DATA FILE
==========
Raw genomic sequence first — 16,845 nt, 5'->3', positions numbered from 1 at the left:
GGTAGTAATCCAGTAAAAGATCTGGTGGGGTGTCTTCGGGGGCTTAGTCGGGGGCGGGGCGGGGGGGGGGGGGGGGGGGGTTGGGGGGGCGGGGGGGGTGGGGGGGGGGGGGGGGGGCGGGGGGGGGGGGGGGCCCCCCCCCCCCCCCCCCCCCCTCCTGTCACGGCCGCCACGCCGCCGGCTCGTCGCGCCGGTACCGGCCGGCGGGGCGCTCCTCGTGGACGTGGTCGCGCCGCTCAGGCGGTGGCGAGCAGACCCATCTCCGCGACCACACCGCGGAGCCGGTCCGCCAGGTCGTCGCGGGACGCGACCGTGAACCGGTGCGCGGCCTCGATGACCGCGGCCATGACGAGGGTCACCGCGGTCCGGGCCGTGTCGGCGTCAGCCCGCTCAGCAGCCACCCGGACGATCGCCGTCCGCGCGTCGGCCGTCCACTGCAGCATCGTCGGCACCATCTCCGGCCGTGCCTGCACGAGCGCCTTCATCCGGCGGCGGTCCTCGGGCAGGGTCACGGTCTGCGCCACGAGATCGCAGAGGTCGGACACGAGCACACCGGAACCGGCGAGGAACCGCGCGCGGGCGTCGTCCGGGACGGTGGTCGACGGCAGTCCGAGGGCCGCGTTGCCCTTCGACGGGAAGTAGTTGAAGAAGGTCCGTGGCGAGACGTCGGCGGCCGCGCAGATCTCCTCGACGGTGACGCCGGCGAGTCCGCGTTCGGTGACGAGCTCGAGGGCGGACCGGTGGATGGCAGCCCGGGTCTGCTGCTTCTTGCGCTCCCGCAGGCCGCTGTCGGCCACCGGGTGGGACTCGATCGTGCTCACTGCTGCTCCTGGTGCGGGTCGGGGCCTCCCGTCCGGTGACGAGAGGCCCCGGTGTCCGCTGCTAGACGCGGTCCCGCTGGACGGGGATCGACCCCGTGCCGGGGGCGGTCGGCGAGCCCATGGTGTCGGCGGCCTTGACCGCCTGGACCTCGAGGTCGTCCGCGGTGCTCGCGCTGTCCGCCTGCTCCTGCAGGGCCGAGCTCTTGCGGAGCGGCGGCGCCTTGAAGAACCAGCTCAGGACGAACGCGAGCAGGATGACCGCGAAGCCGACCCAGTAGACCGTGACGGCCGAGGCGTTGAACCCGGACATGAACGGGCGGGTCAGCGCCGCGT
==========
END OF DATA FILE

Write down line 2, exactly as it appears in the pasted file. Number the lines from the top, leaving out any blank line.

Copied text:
GGTAGTAATCCAGTAAAAGATCTGGTGGGGTGTCTTCGGGGGCTTAGTCGGGGGCGGGGCGGGGGGGGGGGGGGGGGGGGTTGGGGGGGCGGGGGGGGTGGGGGGGGGGGGGGGGGGCGGGGGGGGGGGGGGGCCCCCCCCCCCCCCCCCCCCCCTCCTGTCACGGCCGCCACGCCGCCGGCTCGTCGCGCCGGTACCGGCCGGCGGGGCGCTCCTCGTGGACGTGGTCGCGCCGCTCAGGCGGTGGCGAGCAGACCCATCTCCGCGACCACACCGCGGAGCCGGTCCGCCAGGTCGTCGCGGGACGCGACCGTGAACCGGTGCGCGGCCTCGATGACCGCGGCCATGACGAGGGTCACCGCGGTCCGGGCCGTGTCGGCGTCAGCCCGCTCAGCAGCCACCCGGACGATCGCCGTCCGCGCGTCGGCCGTCCACTGCAGCATCGTCGGCACCATCTCCGGCCGTGCCTGCACGAGCGCCTTCATCCGGCGGCGGTCCTCGGGCAGGGTCACGGTCTGCGCCACGAGATCGCAGAGGTCGGACACGAGCACACCGGAACCGGCGAGGAACCGCGCGCGGGCGTCGTCCGGGACGGTGGTCGACGGCAGTCCGAGGGCCGCGTTGCCCTTCGACGGGAAGTAGTTGAAGAAGGTCCGTGGCGAGACGTCGGCGGCCGCGCAGATCTCCTCGACGGTGACGCCGGCGAGTCCGCGTTCGGTGACGAGCTCGAGGGCGGACCGGTGGATGGCAGCCCGGGTCTGCTGCTTCTTGCGCTCCCGCAGGCCGCTGTCGGCCACCGGGTGGGACTCGATCGTGCTCACTGCTGCTCCTGGTGCGGGTCGGGGCCTCCCGTCCGGTGACGAGAGGCCCCGGTGTCCGCTGCTAGACGCGGTCCCGCTGGACGGGGATCGACCCCGTGCCGGGGGCGGTCGGCGAGCCCATGGTGTCGGCGGCCTTGACCGCCTGGACCTCGAGGTCGTCCGCGGTGCTCGCGCTGTCCGCCTGCTCCTGCAGGGCCGAGCTCTTGCGGAGCGGCGGCGCCTTGAAGAACCAGCTCAGGACGAACGCGAGCAGGATGACCGCGAAGCCGACCCAGTAGACCGTGACGGCCGAGGCGTTGAACCCGGACATGAACGGGCGGGTCAGCGCCGCGT